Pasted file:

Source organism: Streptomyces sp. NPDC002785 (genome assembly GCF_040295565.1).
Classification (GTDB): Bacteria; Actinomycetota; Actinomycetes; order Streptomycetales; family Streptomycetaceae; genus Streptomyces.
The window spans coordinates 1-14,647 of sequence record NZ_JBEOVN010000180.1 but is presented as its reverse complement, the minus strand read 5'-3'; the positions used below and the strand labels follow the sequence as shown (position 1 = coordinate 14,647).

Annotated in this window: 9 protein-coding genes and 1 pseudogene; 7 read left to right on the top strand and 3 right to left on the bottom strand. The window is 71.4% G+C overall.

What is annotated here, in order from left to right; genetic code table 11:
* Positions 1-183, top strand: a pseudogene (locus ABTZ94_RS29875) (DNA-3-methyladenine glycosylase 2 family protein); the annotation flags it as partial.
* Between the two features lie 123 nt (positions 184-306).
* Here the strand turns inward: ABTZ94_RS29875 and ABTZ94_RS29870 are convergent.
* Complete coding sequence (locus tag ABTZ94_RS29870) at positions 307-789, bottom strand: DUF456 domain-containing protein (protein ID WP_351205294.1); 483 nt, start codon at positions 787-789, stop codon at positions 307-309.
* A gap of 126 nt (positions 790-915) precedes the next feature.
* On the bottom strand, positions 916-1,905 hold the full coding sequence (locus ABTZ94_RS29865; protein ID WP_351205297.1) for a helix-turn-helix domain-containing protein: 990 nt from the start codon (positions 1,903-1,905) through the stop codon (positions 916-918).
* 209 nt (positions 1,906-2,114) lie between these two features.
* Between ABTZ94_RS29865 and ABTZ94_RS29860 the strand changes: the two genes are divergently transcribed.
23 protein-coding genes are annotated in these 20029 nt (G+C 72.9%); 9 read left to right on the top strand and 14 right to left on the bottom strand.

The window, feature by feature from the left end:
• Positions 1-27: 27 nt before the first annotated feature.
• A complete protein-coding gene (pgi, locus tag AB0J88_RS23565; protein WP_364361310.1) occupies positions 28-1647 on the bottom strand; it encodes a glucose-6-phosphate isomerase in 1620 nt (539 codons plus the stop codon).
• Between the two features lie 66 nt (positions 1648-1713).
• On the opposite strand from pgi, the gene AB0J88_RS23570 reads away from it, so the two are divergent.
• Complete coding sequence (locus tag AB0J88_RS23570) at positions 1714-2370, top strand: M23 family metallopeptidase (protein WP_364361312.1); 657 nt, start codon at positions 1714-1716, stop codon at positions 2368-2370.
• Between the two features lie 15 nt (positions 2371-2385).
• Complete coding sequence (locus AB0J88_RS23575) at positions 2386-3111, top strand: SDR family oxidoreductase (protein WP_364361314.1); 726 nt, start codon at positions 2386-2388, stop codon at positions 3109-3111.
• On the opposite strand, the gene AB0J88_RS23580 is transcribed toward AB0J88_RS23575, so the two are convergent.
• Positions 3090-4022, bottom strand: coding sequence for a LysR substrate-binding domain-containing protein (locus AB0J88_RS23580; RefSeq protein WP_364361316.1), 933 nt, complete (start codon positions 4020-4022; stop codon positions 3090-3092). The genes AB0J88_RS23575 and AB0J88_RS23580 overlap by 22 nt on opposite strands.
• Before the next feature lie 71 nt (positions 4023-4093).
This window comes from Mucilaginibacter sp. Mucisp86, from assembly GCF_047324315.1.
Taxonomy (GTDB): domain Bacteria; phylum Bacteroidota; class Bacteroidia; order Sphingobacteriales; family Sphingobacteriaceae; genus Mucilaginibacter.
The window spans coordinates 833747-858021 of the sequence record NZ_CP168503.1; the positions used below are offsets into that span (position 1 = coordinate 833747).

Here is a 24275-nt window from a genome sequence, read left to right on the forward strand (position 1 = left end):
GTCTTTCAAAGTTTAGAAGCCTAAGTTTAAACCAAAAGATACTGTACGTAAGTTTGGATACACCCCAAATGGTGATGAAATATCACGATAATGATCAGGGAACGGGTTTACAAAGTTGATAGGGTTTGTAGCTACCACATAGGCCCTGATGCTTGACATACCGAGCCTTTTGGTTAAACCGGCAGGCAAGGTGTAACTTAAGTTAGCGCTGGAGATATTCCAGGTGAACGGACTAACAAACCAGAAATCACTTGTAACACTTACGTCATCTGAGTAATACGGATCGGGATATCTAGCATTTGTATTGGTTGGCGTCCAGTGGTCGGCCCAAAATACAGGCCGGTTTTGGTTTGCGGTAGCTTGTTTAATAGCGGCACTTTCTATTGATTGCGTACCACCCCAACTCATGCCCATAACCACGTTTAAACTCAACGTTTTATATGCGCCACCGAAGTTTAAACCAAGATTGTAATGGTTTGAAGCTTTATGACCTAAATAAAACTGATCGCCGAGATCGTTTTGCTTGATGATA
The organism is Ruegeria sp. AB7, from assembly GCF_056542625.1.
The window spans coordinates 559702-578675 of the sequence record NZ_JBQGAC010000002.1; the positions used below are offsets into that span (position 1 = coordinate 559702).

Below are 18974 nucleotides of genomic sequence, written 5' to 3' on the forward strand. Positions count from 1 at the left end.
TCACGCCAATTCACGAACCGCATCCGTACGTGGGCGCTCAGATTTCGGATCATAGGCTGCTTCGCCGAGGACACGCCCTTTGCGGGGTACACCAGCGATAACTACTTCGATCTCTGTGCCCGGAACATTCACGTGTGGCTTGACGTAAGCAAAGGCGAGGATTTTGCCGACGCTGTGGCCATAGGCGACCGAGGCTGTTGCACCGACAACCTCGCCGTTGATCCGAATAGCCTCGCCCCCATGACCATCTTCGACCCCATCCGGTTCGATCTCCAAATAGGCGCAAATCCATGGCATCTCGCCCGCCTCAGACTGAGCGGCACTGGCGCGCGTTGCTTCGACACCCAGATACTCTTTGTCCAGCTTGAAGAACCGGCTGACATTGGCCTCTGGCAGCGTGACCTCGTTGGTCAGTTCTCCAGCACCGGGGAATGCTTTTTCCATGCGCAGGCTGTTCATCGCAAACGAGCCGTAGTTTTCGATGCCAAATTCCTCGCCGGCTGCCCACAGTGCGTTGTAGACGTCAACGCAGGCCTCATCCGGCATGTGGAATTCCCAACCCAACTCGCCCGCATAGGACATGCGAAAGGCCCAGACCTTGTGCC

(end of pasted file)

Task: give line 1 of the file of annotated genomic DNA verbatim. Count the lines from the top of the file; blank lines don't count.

Source organism: Streptomyces sp. NPDC002785 (genome assembly GCF_040295565.1).